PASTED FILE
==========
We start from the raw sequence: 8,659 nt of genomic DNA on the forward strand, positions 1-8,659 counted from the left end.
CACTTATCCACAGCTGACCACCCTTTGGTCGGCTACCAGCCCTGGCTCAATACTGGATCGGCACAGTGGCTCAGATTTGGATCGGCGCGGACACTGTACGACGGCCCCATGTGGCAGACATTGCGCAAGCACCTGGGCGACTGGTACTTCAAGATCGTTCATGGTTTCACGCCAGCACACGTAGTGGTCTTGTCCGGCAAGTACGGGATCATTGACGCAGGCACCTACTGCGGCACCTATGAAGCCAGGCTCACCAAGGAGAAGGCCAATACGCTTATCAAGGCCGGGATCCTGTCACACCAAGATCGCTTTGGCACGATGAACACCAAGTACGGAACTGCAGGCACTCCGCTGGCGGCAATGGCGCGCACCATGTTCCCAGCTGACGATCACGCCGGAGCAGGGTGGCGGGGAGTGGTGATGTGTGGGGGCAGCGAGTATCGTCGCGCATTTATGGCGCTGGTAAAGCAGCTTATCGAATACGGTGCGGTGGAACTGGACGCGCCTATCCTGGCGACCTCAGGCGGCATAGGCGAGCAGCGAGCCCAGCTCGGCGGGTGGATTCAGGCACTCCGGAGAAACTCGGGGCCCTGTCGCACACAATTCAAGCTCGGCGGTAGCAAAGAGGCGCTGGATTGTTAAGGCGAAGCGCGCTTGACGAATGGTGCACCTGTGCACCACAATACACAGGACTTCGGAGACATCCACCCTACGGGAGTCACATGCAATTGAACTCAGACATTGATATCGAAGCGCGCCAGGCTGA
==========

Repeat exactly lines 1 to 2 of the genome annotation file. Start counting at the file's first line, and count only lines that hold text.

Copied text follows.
We start from the raw sequence: 8,659 nt of genomic DNA on the forward strand, positions 1-8,659 counted from the left end.
CACTTATCCACAGCTGACCACCCTTTGGTCGGCTACCAGCCCTGGCTCAATACTGGATCGGCACAGTGGCTCAGATTTGGATCGGCGCGGACACTGTACGACGGCCCCATGTGGCAGACATTGCGCAAGCACCTGGGCGACTGGTACTTCAAGATCGTTCATGGTTTCACGCCAGCACACGTAGTGGTCTTGTCCGGCAAGTACGGGATCATTGACGCAGGCACCTACTGCGGCACCTATGAAGCCAGGCTCACCAAGGAGAAGGCCAATACGCTTATCAAGGCCGGGATCCTGTCACACCAAGATCGCTTTGGCACGATGAACACCAAGTACGGAACTGCAGGCACTCCGCTGGCGGCAATGGCGCGCACCATGTTCCCAGCTGACGATCACGCCGGAGCAGGGTGGCGGGGAGTGGTGATGTGTGGGGGCAGCGAGTATCGTCGCGCATTTATGGCGCTGGTAAAGCAGCTTATCGAATACGGTGCGGTGGAACTGGACGCGCCTATCCTGGCGACCTCAGGCGGCATAGGCGAGCAGCGAGCCCAGCTCGGCGGGTGGATTCAGGCACTCCGGAGAAACTCGGGGCCCTGTCGCACACAATTCAAGCTCGGCGGTAGCAAAGAGGCGCTGGATTGTTAAGGCGAAGCGCGCTTGACGAATGGTGCACCTGTGCACCACAATACACAGGACTTCGGAGACATCCACCCTACGGGAGTCACATGCAATTGAACTCAGACATTGATATCGAAGCGCGCCAGGCTGA